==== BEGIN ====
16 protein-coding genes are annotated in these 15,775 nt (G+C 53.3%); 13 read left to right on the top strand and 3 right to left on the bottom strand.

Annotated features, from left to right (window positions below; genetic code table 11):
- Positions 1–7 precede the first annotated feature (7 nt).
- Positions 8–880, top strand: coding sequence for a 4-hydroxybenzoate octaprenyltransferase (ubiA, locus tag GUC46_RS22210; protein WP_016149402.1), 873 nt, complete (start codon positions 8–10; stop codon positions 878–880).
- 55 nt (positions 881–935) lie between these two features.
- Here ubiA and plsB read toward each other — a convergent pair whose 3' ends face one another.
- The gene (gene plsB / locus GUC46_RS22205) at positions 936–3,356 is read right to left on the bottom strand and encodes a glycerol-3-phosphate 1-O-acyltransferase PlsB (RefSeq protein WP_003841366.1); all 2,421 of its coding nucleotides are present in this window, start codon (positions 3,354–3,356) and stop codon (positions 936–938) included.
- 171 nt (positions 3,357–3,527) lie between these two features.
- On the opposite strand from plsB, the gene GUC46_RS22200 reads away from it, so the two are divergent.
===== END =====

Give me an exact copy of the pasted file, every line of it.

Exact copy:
16 protein-coding genes are annotated in these 15,775 nt (G+C 53.3%); 13 read left to right on the top strand and 3 right to left on the bottom strand.

Annotated features, from left to right (window positions below; genetic code table 11):
- Positions 1–7 precede the first annotated feature (7 nt).
- Positions 8–880, top strand: coding sequence for a 4-hydroxybenzoate octaprenyltransferase (ubiA, locus tag GUC46_RS22210; protein WP_016149402.1), 873 nt, complete (start codon positions 8–10; stop codon positions 878–880).
- 55 nt (positions 881–935) lie between these two features.
- Here ubiA and plsB read toward each other — a convergent pair whose 3' ends face one another.
- The gene (gene plsB / locus GUC46_RS22205) at positions 936–3,356 is read right to left on the bottom strand and encodes a glycerol-3-phosphate 1-O-acyltransferase PlsB (RefSeq protein WP_003841366.1); all 2,421 of its coding nucleotides are present in this window, start codon (positions 3,354–3,356) and stop codon (positions 936–938) included.
- 171 nt (positions 3,357–3,527) lie between these two features.
- On the opposite strand from plsB, the gene GUC46_RS22200 reads away from it, so the two are divergent.